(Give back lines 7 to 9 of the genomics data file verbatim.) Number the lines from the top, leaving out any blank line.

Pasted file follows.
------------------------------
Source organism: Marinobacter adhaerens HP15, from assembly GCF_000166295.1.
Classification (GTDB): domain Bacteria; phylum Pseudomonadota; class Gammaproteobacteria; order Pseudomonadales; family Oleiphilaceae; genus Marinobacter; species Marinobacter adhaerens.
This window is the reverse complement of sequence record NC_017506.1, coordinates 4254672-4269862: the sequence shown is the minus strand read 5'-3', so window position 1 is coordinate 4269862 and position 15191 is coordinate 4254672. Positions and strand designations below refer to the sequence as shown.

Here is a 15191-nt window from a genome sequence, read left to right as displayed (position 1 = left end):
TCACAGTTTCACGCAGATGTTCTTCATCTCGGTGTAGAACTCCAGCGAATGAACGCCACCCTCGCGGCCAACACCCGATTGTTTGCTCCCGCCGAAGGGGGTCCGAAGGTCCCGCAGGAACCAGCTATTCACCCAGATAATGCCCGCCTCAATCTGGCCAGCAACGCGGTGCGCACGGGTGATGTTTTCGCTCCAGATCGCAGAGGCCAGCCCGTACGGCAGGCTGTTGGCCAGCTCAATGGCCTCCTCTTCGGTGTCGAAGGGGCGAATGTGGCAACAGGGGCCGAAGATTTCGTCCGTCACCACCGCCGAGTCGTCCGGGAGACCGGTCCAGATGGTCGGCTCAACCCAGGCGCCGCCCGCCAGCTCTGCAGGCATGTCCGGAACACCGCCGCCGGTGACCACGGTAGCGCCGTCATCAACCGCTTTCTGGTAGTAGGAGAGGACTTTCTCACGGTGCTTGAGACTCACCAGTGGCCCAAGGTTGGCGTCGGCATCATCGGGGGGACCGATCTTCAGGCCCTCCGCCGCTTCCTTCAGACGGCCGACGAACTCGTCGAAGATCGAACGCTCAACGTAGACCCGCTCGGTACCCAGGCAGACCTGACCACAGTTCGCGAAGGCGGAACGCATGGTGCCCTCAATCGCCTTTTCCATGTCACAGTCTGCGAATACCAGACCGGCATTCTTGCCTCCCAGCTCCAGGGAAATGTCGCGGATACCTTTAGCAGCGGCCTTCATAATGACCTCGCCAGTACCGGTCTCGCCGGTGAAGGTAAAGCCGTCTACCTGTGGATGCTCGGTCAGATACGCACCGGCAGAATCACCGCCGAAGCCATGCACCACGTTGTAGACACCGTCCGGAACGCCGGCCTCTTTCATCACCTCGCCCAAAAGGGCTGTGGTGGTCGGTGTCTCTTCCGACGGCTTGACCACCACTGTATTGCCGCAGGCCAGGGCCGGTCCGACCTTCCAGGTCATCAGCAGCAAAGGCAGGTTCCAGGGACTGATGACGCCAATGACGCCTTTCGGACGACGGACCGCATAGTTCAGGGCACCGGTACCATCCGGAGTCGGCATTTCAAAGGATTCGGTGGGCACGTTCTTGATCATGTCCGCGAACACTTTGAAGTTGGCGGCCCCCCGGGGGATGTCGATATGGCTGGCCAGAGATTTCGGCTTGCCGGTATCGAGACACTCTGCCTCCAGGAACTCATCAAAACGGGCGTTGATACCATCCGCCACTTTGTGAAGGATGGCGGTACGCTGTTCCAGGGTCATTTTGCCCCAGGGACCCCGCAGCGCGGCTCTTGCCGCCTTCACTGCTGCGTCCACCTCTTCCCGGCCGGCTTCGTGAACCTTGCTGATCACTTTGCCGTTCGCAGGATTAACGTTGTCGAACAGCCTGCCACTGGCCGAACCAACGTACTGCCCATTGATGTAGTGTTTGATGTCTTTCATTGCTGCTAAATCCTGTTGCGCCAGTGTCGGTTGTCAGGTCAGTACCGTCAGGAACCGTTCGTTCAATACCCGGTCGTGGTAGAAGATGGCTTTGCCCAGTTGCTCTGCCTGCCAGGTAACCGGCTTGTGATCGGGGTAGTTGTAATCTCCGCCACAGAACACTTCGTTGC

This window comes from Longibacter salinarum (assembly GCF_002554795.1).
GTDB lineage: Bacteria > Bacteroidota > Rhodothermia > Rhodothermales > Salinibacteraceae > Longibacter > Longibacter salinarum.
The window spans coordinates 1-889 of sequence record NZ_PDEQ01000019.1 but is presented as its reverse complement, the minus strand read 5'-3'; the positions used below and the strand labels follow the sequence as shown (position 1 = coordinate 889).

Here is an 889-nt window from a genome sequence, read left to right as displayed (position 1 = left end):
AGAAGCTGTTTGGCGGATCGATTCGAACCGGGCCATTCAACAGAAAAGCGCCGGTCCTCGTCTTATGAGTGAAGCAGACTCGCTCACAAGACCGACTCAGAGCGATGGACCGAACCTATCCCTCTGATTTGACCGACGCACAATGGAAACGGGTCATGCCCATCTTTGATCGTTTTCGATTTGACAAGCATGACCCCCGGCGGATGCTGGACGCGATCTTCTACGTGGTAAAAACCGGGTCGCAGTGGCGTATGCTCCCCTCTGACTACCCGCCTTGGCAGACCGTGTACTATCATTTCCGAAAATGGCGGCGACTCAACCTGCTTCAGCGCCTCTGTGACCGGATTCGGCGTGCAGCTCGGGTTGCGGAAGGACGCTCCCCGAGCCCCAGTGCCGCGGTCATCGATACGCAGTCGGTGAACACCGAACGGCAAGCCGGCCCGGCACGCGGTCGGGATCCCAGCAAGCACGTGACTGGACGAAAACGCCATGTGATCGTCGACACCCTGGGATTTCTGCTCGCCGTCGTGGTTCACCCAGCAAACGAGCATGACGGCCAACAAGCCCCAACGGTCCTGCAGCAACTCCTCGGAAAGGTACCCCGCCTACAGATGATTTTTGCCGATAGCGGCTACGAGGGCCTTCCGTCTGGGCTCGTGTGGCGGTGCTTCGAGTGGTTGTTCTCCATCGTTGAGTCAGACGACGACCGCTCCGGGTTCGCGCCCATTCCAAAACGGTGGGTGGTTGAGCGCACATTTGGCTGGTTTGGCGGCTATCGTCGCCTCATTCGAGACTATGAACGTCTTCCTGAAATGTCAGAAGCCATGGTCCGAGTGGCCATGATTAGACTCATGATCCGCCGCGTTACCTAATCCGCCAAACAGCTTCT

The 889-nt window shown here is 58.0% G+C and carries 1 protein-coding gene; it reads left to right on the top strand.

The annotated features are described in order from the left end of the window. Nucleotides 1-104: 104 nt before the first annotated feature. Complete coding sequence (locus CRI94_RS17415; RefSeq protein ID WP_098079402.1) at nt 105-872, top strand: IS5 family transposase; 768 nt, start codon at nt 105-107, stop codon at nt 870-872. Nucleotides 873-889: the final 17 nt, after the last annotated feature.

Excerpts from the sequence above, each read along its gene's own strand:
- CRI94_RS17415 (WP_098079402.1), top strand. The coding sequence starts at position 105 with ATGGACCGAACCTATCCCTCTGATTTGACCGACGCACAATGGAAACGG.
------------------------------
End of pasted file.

GTDB lineage: Bacteria > Bacteroidota > Rhodothermia > Rhodothermales > Salinibacteraceae > Longibacter > Longibacter salinarum.
The window spans coordinates 1-889 of sequence record NZ_PDEQ01000019.1 but is presented as its reverse complement, the minus strand read 5'-3'; the positions used below and the strand labels follow the sequence as shown (position 1 = coordinate 889).

Here is an 889-nt window from a genome sequence, read left to right as displayed (position 1 = left end):